EASTHAM — The owners of a property overlooking Boat Meadow marsh have agreed to compromise with their neighbors and downsize a plan to replace an existing cottage with a large house and a garage that includes an apartment above.
While the project’s original components essentially remain, several changes were made to reduce their size and soften the appearance of the building’s mass.
On April 6, the zoning board of appeals initially voted to uphold the planning board’s previous site plan approval for the project but also to require that the first and second stories of the house be reduced by 10 percent.
Attorney Ben Zehnder, representing the property’s new owners, John Sheehan and Sara Zobel, complained that would “kill” the project. The zoning board then rescinded its vote and gave the two sides a month to see if they could settle their differences. The agreement reduces the main floors of the house by 9.5 percent.
Neighbor Christopher Szwedo, who had opposed the project, said the house will still be large but not quite as imposing as it would have been. “The things that made it over the top were taken out,” Szwedo said.
The compromise most likely kept the dispute out of court.
“I was ready to take it to the next level,” Szwedo said after the agreement was reached. “I think Ben saw the way out of it for his clients was to negotiate.”
Despite considerable pushback from abutters, Sheehan and Zobel had secured site plan approval from the planning board in December for a project that included about 5,000 square feet of living space at 715 Bridge Road.
Szwedo and his partner, Andrea Hanson, who live at 15 Bayview Road directly behind the proposed house, filed an appeal of the site-plan approval. At the April 6 ZBA hearing, they argued the planning board had made no attempt to shape the project so that it would fit into the neighborhood, where houses range from 2,000 to 3,000 square feet.
The planning board had shown a “predisposition” to allow large houses, said Hanson and Szwedo, who played a clip from the planning board’s site plan discussion of the project in late fall to make their point. In it, Chair Daniel Coppelman said people today want taller ceilings and bigger windows. “You’re not going to keep 1920s cottages in a town forever,” he said.
After a negotiating session at Zehnder’s office, new plans were drawn up incorporating several adjustments to reduce the scale of the project. It was then sent to the neighbors for review.
The neighbors found them acceptable, Zehnder told the ZBA on May 4.
The new design reduced the two main floors by 315 square feet, or 9.5 percent, and the finished basement and studio above the garage by 304 square feet. Other changes include larger overhangs on the water side of the house to reduce its visual scale; lowering the roof height in the center by 1½ feet to break up the building volume; reducing size of the entry porch; and eliminating some windows and making others smaller.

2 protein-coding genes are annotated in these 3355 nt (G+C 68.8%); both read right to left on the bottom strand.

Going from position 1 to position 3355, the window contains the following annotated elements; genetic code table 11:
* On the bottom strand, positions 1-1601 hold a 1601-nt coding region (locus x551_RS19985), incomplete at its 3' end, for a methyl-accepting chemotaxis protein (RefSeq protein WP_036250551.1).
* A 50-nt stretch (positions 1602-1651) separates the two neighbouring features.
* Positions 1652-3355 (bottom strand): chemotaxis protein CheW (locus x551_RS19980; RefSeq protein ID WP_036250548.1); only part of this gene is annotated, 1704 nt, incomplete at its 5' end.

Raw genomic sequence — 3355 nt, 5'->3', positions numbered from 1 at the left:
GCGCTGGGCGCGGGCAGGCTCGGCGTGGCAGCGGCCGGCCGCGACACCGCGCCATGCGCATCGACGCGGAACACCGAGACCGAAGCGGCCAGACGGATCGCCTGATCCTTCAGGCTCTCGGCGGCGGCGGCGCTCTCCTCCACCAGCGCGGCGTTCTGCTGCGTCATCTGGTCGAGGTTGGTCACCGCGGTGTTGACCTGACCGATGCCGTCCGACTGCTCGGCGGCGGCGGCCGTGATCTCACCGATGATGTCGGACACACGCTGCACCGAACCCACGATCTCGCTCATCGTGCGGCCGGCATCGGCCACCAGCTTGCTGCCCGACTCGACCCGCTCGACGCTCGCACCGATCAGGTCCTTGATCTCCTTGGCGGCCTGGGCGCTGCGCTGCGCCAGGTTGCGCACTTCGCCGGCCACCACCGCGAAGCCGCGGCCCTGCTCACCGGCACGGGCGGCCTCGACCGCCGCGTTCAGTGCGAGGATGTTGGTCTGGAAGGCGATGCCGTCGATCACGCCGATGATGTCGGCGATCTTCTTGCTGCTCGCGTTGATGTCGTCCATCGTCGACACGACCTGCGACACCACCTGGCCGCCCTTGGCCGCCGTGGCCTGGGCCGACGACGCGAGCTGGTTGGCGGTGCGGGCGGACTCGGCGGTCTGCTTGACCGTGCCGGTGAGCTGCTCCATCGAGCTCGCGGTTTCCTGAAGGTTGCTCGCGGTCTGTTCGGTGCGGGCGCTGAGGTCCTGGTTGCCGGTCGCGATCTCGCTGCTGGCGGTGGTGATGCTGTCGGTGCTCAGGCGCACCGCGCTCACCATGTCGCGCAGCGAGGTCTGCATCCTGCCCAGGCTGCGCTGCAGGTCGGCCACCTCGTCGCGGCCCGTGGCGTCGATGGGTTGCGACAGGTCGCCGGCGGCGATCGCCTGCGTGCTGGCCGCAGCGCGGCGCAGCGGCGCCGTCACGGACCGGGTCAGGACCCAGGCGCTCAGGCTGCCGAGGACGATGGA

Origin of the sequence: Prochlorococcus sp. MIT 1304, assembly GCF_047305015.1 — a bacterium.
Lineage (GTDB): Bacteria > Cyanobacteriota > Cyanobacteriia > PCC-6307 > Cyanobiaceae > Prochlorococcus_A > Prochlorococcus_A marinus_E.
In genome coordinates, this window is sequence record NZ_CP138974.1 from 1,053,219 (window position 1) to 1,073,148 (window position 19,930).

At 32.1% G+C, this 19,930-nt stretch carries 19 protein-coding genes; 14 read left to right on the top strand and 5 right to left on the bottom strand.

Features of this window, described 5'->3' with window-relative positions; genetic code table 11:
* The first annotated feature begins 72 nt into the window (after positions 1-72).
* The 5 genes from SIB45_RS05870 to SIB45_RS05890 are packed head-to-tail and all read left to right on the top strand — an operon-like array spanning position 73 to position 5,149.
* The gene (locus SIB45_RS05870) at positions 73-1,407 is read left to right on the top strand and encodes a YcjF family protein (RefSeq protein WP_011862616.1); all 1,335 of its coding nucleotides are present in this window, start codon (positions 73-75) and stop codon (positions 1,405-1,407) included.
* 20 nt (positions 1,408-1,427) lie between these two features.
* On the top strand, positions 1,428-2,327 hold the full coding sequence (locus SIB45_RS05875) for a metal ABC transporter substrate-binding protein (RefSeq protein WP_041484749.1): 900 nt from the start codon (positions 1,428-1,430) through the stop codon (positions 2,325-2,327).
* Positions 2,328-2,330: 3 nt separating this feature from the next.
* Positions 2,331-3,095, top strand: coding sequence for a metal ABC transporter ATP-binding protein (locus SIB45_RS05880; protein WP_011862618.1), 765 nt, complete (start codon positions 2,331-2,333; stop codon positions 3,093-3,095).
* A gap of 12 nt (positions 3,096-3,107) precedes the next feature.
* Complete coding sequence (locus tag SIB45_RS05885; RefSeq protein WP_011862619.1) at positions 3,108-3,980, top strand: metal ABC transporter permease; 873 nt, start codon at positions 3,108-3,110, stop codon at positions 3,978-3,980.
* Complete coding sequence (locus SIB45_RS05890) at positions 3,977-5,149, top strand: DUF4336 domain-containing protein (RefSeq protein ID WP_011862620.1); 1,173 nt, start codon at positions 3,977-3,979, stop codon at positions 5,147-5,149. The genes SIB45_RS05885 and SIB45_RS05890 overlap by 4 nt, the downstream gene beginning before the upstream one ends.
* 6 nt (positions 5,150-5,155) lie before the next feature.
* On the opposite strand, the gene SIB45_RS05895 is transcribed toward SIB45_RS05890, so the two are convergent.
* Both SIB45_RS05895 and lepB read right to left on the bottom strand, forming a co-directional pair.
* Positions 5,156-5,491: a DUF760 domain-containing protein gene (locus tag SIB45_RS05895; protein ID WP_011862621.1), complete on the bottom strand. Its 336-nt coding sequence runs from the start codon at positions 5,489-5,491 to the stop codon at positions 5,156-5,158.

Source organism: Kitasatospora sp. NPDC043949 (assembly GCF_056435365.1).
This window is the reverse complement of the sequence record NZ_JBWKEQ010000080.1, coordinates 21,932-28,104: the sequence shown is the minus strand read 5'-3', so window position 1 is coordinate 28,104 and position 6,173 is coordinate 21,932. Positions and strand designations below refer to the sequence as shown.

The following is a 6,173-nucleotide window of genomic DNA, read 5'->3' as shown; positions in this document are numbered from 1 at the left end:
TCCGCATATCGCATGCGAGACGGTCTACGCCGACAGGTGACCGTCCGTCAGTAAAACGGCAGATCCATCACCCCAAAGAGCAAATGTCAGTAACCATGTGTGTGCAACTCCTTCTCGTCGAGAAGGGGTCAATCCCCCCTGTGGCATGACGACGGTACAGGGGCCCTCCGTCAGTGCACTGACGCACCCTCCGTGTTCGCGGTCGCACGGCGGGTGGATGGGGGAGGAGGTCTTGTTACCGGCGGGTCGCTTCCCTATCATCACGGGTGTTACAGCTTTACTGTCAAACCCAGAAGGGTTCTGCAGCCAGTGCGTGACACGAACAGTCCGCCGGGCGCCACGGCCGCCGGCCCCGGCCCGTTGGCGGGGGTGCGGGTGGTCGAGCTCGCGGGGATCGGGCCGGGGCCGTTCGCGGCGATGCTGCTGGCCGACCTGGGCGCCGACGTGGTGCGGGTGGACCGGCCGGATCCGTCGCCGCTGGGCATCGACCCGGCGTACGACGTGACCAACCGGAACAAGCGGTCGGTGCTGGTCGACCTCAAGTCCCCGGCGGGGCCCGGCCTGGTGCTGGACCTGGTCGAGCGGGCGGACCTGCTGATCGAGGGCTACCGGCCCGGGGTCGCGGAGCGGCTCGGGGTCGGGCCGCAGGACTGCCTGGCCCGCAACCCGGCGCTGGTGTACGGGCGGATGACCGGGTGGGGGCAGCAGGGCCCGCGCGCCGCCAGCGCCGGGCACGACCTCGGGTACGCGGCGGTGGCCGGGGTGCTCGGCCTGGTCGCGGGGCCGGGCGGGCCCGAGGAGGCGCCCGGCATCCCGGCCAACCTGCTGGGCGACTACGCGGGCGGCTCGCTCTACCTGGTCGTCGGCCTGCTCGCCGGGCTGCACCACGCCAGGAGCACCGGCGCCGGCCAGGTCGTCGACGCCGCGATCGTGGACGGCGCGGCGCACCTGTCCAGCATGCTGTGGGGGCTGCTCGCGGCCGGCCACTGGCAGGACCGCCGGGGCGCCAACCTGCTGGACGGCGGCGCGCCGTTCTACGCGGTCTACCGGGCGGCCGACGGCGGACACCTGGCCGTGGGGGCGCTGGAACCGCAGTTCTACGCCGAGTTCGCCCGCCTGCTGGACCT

The zoning board voted to approve the changes and attach them to the project’s site plan approval.
At that same meeting, Szwedo and Hanson said they wanted to make their dissatisfaction with the planning board’s review process part of the record. “We feel this compromise could have happened last year, and that a great deal of time was wasted because abutters and neighbors weren’t listened to at the outset,” Hanson said. “The planning board made us feel like we were invisible and not heard.”
“It’s time to move forward,” said ZBA chair Joanne Verlinden.
Regarding the planning board’s process, Coppelman told the Independent that his board had reviewed the application thoroughly. It concluded, he said, “that, according to the existing Eastham bylaws, it met zoning.”
Town meeting voters on May 6 approved several zoning bylaw changes including one setting site coverage limits and calculating coverage based on the amount of buildable upland on the lot.
Now, even with the planned reductions, the size of this house would exceed the maximum standard for lot coverage, Town Planner Paul Lagg said. But because Sheehan and Zobel’s plans for 715 Bridge Road had already been approved, the new rules do not apply to their case.
Coppelman said the bylaw changes will help his board “eliminate subjective review and get to objective review.”